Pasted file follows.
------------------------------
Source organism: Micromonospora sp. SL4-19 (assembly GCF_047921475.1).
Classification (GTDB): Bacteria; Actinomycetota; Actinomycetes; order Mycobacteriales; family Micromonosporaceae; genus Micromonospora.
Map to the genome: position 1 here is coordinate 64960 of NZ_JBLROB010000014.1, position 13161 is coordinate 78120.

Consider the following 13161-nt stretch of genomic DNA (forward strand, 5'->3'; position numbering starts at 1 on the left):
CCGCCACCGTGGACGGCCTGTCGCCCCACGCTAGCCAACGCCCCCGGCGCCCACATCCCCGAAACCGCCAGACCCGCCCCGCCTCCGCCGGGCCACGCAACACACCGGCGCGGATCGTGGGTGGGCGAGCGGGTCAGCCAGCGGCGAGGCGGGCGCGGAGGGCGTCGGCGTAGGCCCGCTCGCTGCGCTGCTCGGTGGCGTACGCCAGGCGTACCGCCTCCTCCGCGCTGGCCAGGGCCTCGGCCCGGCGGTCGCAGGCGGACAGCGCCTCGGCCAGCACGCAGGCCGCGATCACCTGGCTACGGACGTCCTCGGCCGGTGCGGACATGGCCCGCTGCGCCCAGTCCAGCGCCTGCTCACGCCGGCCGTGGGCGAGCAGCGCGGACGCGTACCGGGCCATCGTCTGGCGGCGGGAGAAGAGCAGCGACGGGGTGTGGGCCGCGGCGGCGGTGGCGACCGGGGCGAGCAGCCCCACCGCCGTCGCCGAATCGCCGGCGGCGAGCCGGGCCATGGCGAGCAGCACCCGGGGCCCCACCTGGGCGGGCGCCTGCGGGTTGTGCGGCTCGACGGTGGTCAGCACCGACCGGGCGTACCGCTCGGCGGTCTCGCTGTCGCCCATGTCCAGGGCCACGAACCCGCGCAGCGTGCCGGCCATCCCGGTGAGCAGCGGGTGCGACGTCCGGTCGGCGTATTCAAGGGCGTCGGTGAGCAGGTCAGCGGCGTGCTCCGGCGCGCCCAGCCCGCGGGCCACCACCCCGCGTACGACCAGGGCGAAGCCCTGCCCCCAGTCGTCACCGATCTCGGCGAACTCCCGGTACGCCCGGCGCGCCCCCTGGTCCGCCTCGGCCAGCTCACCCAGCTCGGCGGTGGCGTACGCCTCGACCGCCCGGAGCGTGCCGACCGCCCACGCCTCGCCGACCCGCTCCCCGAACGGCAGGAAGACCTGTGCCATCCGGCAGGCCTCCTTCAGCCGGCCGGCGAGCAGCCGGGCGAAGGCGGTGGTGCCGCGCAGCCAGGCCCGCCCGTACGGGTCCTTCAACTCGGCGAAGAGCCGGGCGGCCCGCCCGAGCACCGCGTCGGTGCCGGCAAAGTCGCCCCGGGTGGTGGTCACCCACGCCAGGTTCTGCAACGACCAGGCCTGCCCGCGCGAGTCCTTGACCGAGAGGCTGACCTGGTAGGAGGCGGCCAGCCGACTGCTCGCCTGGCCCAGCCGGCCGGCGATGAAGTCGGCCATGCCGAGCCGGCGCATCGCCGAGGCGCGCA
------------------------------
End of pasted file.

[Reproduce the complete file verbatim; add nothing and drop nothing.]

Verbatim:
Source organism: Micromonospora sp. SL4-19 (assembly GCF_047921475.1).
Classification (GTDB): Bacteria; Actinomycetota; Actinomycetes; order Mycobacteriales; family Micromonosporaceae; genus Micromonospora.
Map to the genome: position 1 here is coordinate 64960 of NZ_JBLROB010000014.1, position 13161 is coordinate 78120.

Consider the following 13161-nt stretch of genomic DNA (forward strand, 5'->3'; position numbering starts at 1 on the left):
CCGCCACCGTGGACGGCCTGTCGCCCCACGCTAGCCAACGCCCCCGGCGCCCACATCCCCGAAACCGCCAGACCCGCCCCGCCTCCGCCGGGCCACGCAACACACCGGCGCGGATCGTGGGTGGGCGAGCGGGTCAGCCAGCGGCGAGGCGGGCGCGGAGGGCGTCGGCGTAGGCCCGCTCGCTGCGCTGCTCGGTGGCGTACGCCAGGCGTACCGCCTCCTCCGCGCTGGCCAGGGCCTCGGCCCGGCGGTCGCAGGCGGACAGCGCCTCGGCCAGCACGCAGGCCGCGATCACCTGGCTACGGACGTCCTCGGCCGGTGCGGACATGGCCCGCTGCGCCCAGTCCAGCGCCTGCTCACGCCGGCCGTGGGCGAGCAGCGCGGACGCGTACCGGGCCATCGTCTGGCGGCGGGAGAAGAGCAGCGACGGGGTGTGGGCCGCGGCGGCGGTGGCGACCGGGGCGAGCAGCCCCACCGCCGTCGCCGAATCGCCGGCGGCGAGCCGGGCCATGGCGAGCAGCACCCGGGGCCCCACCTGGGCGGGCGCCTGCGGGTTGTGCGGCTCGACGGTGGTCAGCACCGACCGGGCGTACCGCTCGGCGGTCTCGCTGTCGCCCATGTCCAGGGCCACGAACCCGCGCAGCGTGCCGGCCATCCCGGTGAGCAGCGGGTGCGACGTCCGGTCGGCGTATTCAAGGGCGTCGGTGAGCAGGTCAGCGGCGTGCTCCGGCGCGCCCAGCCCGCGGGCCACCACCCCGCGTACGACCAGGGCGAAGCCCTGCCCCCAGTCGTCACCGATCTCGGCGAACTCCCGGTACGCCCGGCGCGCCCCCTGGTCCGCCTCGGCCAGCTCACCCAGCTCGGCGGTGGCGTACGCCTCGACCGCCCGGAGCGTGCCGACCGCCCACGCCTCGCCGACCCGCTCCCCGAACGGCAGGAAGACCTGTGCCATCCGGCAGGCCTCCTTCAGCCGGCCGGCGAGCAGCCGGGCGAAGGCGGTGGTGCCGCGCAGCCAGGCCCGCCCGTACGGGTCCTTCAACTCGGCGAAGAGCCGGGCGGCCCGCCCGAGCACCGCGTCGGTGCCGGCAAAGTCGCCCCGGGTGGTGGTCACCCACGCCAGGTTCTGCAACGACCAGGCCTGCCCGCGCGAGTCCTTGACCGAGAGGCTGACCTGGTAGGAGGCGGCCAGCCGACTGCTCGCCTGGCCCAGCCGGCCGGCGATGAAGTCGGCCATGCCGAGCCGGCGCATCGCCGAGGCGCGCA